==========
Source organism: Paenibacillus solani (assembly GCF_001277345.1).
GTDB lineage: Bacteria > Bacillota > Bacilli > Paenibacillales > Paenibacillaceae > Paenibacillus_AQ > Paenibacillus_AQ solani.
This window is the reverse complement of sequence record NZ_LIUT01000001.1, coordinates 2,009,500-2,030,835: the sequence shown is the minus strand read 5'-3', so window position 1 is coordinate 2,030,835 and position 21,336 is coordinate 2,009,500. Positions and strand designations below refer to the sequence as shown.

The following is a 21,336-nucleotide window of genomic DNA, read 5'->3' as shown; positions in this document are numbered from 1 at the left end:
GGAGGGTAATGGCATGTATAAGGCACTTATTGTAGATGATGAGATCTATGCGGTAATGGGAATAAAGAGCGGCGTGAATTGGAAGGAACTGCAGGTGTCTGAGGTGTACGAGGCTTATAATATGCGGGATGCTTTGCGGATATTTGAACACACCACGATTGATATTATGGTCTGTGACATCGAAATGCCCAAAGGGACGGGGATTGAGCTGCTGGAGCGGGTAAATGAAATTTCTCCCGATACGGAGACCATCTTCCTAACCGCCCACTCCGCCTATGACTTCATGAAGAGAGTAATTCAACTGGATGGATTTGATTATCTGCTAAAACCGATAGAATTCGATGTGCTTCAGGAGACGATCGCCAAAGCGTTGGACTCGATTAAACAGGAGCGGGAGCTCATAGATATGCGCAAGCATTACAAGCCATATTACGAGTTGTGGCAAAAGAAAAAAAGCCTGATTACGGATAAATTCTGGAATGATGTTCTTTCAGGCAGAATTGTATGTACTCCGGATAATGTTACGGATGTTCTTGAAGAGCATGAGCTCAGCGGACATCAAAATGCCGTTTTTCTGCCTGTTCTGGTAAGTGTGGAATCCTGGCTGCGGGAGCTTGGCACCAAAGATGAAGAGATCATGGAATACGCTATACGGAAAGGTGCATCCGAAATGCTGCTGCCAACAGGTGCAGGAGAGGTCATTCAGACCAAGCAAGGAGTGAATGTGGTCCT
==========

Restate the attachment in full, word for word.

Source organism: Paenibacillus solani (assembly GCF_001277345.1).
GTDB lineage: Bacteria > Bacillota > Bacilli > Paenibacillales > Paenibacillaceae > Paenibacillus_AQ > Paenibacillus_AQ solani.
This window is the reverse complement of sequence record NZ_LIUT01000001.1, coordinates 2,009,500-2,030,835: the sequence shown is the minus strand read 5'-3', so window position 1 is coordinate 2,030,835 and position 21,336 is coordinate 2,009,500. Positions and strand designations below refer to the sequence as shown.

The following is a 21,336-nucleotide window of genomic DNA, read 5'->3' as shown; positions in this document are numbered from 1 at the left end:
GGAGGGTAATGGCATGTATAAGGCACTTATTGTAGATGATGAGATCTATGCGGTAATGGGAATAAAGAGCGGCGTGAATTGGAAGGAACTGCAGGTGTCTGAGGTGTACGAGGCTTATAATATGCGGGATGCTTTGCGGATATTTGAACACACCACGATTGATATTATGGTCTGTGACATCGAAATGCCCAAAGGGACGGGGATTGAGCTGCTGGAGCGGGTAAATGAAATTTCTCCCGATACGGAGACCATCTTCCTAACCGCCCACTCCGCCTATGACTTCATGAAGAGAGTAATTCAACTGGATGGATTTGATTATCTGCTAAAACCGATAGAATTCGATGTGCTTCAGGAGACGATCGCCAAAGCGTTGGACTCGATTAAACAGGAGCGGGAGCTCATAGATATGCGCAAGCATTACAAGCCATATTACGAGTTGTGGCAAAAGAAAAAAAGCCTGATTACGGATAAATTCTGGAATGATGTTCTTTCAGGCAGAATTGTATGTACTCCGGATAATGTTACGGATGTTCTTGAAGAGCATGAGCTCAGCGGACATCAAAATGCCGTTTTTCTGCCTGTTCTGGTAAGTGTGGAATCCTGGCTGCGGGAGCTTGGCACCAAAGATGAAGAGATCATGGAATACGCTATACGGAAAGGTGCATCCGAAATGCTGCTGCCAACAGGTGCAGGAGAGGTCATTCAGACCAAGCAAGGAGTGAATGTGGTCCT